By Lucy Komisar
In the mid-19th century, the King of Siam, now called Thailand, was struggling to modernize his country. Much of the struggle was against himself. He was a despot who thought of himself as a god. He had numerous wives, and everyone — wives, children, commoners — had to keep their heads lower than his, even if it meant prostrating themselves. And King Mongkut had slaves.
He hired an English governess to tutor his children, especially the crown prince, so Siam could take its place among modern nations. And defend itself against the Europeans in an era of colonization.
Put aside that “modern” England launched the opium wars to force China to accept trade in the drug. Or that Belgium in the Congo….well the Europeans were on the surface more civilized at home.
The governess, Anna Leonowens, who spent five years at Siam‘s court, wrote two memoirs in the 1870s, and Margaret Landon fictionalized her story in 1944.
Based on her novel, the 1951 musical, “The King and I,” with book and lyrics by Oscar Hammerstein II, music by Richard Rodgers, and choreography by Jerome Robbins, was a dazzling success. It still is. Director Bartlett Sher has done a brilliant job – you almost see him waving a conductor‘s wand over the pageantry. Christopher Gattelli has smartly adapted the original choreography.
Anna (Kelli O‘Hara with a rich soprano) is not na¯ve about Asia, having lived in India and Singapore, where she gets the King‘s job offer. We see her with her young son on a boat arriving at port; it seems to travel straight at us. Servants with baskets and torches illuminating the dawn move down through the audience to the dock to welcome her.
The cultural dissonance is palpable. The King (Ken Watanabe) insists that Anna‘s head can‘t be higher than his, and to force her to accommodate, he kneels, then lies flat. He won‘t admit that she, a woman, is smart. He won‘t give her the cottage he promised, because he wants her in the palace where he can control her. There‘s a tough tug of wills.
The stunning sets (by Michael Yeargan), gorgeous costumes (by Catherine Zuber) and exotic dancing evoking 19th-century Siam are in stark contrast to the brutal fact that this King has a slave concubine, the gift of the King of Burma. Young Tuptim (Ashley Park) sings sadly, ironically in a thrilling soprano about “My Lord and Master.”
She is in love with Lun Tha (Conrad Ricamora), a young scholar who was charged with escorting her from Burma. Anna, who sees them furtively together, sings the plaintive “Hello, young lovers.” Later, their duet is “We kiss in a shadow.” Ricamora has an excellent baritone.
The scene where Anna meets her pupils is a glorious spectacle. The kids are delightful as they run and bow to the teacher. The King has numerous wives and 67 children. Anna dislikes the polygamy and reproaches him, “A flock of sheep and you‘re the only ram/ No wonder you‘re the wonder of Siam.” She tells the wives that women are as good as men.
But there‘s also some charming understanding expressed by his chief wife, Lady Thiang (Ruthie Ann Miles), mother of the crown prince Chulalongkorn (a very good John Viktor Corpuz). Miles has a fine voice and projects a woman of substance and feeling.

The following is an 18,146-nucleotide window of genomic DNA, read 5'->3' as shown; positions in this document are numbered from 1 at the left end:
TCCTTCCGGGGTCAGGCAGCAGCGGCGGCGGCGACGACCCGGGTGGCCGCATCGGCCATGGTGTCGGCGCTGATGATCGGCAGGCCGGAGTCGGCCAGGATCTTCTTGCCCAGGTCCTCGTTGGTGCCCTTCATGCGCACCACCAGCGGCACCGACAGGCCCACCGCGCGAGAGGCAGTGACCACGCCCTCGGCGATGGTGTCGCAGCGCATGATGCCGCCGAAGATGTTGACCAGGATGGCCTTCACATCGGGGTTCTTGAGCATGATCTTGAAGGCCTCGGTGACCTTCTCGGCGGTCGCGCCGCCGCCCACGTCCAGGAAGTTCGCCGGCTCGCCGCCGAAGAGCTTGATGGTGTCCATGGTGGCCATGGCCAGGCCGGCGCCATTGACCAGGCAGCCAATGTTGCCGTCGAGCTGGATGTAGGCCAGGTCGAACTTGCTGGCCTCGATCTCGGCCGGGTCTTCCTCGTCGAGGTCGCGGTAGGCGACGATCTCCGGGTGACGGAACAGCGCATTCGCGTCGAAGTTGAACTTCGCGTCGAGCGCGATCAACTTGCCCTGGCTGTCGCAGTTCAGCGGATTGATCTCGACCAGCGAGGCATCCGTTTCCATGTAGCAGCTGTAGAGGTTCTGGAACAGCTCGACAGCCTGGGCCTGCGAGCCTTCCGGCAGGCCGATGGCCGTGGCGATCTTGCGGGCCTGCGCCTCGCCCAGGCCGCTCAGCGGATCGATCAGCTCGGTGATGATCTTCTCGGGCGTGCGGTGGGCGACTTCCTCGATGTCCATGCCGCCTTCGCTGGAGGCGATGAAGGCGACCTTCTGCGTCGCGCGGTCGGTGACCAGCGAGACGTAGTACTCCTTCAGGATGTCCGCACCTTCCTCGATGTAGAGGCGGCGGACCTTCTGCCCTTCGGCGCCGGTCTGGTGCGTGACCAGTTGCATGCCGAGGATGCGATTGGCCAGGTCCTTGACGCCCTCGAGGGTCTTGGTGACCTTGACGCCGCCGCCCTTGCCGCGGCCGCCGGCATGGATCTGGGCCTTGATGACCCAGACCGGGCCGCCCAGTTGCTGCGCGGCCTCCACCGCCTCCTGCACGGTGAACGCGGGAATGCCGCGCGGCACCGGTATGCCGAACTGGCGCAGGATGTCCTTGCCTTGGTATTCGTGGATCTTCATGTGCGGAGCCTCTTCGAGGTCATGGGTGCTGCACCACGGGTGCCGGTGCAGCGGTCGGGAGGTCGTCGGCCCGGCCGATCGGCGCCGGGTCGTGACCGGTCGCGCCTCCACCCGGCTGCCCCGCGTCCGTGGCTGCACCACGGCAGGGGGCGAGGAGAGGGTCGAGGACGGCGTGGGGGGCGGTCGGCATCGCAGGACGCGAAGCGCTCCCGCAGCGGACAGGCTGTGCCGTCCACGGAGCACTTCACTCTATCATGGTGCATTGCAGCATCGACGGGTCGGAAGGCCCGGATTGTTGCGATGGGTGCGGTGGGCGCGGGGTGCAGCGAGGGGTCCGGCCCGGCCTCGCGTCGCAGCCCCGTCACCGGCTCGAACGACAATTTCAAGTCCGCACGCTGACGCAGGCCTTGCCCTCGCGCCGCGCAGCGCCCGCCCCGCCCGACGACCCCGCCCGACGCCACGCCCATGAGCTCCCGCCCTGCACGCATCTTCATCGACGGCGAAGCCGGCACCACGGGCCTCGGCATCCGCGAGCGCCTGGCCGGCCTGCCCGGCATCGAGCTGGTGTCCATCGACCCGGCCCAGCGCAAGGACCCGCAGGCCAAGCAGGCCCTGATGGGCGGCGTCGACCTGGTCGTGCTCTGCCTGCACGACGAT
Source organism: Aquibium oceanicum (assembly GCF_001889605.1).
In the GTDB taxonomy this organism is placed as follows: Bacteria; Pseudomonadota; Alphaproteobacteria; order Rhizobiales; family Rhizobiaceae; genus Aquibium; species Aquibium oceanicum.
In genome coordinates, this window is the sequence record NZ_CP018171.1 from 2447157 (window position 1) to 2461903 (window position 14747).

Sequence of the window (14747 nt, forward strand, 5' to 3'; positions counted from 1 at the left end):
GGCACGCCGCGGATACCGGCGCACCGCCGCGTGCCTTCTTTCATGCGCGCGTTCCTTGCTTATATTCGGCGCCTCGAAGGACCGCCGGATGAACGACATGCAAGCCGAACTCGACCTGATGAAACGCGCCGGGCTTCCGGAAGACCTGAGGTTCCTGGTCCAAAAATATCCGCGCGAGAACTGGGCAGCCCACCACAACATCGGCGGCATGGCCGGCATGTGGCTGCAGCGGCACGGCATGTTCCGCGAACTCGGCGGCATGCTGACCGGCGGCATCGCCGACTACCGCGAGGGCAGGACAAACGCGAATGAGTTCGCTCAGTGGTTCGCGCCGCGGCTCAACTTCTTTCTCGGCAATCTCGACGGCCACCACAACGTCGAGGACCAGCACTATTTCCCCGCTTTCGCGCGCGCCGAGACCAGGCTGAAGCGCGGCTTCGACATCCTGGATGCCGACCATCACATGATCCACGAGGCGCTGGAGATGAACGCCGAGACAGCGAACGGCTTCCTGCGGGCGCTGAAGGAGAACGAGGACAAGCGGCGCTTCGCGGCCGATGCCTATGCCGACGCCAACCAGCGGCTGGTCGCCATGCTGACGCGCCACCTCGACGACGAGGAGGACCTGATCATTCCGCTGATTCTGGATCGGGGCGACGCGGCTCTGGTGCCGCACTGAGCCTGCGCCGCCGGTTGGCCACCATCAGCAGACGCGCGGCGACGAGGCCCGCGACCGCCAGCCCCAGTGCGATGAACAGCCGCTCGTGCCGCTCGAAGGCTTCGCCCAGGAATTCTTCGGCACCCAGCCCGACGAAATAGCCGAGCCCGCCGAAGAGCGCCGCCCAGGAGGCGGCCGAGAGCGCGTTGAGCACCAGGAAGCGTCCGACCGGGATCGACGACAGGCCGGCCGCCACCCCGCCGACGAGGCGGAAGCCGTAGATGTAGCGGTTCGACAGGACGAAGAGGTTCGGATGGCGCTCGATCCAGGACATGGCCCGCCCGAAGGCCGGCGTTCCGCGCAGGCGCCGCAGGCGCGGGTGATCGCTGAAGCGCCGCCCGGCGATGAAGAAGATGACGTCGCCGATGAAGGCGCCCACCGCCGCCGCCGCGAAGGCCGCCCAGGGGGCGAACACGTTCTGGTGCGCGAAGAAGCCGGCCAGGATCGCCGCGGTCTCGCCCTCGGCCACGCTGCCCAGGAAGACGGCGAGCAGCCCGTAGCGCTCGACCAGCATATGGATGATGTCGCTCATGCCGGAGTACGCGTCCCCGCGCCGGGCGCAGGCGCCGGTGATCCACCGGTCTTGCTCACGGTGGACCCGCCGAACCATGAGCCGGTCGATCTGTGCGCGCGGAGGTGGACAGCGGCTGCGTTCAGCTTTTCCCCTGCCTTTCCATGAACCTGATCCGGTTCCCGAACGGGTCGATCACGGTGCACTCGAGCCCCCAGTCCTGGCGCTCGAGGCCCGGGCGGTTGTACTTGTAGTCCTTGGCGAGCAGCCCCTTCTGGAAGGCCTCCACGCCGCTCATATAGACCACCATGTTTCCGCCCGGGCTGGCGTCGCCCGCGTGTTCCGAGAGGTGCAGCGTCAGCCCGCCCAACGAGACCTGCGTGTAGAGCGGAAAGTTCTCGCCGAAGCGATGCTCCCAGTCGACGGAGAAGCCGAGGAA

The King asks Anna‘s advice on dealing with Cambodia and the French. “Do I make a treaty, build a wall around Siam, or let the rest of the world in?”
This conversation is as good a place as any to discuss Watanabe‘s diction problem. Sometimes he can‘t be understood. And his voice doesn‘t measure up, it‘s more talky than it should be. His demeanor is a bit flakey, perhaps to take the edge off his cruelty.
When a British envoy lands and will soon be at the palace, the King wants the Brits to think him civilized. Challenged for a solution, Anna quickly dresses the wives in hoop skirts, which they have difficulty navigating, with a comic result.
The high drama is encapsulated in “The Small House of Uncle Thomas,” the ballet that Tuptim puts on about the slave Eliza‘s run for freedom to escape “Simon of Legree.” Uncle Tom‘s Cabin had been published a decade earlier. The dance is an elegant Asian-inspired ballet with Simon as a masked warrior.
When the King discovers the lovers’ affair and whips Tuptim, Anna accuses him of being a barbarian. He retorts, “There‘s no barbarian worse than a weak king.” Hammerstein is good in showing how a despot frames the choice.
The power of The King and I is that it combines extraordinary music, lyrics and choreography with real politics and a genuine story of repression. But does the audience understand that as a living reality or a theatrical fairy tale?
Today in Bangkok, students attend Chulalongkorn University, named after the Crown Prince, who ended the practice of prostrating before the King. But advances have come slow. The 1956 film of the play was banned in Thailand. And this May, ten people were jailed for five years by the Thai military, which took power in a coup last year, for l¨se majesté, uploading or sharing on the internet video clips deemed insulting to the monarchy. In fact, the clips were critical of politicians as well as the current royals. Plus §a change.
“The King and I.” Book and lyrics by Oscar Hammerstein II, music by Richard Rodgers, directed by Bartlett Sher. Based on the novel, Anna and the King of Siam, by Margaret Landon; choreography by Christopher Gatelli, based on original choreography by Jerome Robbins. Lincoln Center, 150 West 65th Street, New York City. Running time 2:50. (212) 239-2600. Opened April 16, 2015. 7/19/15.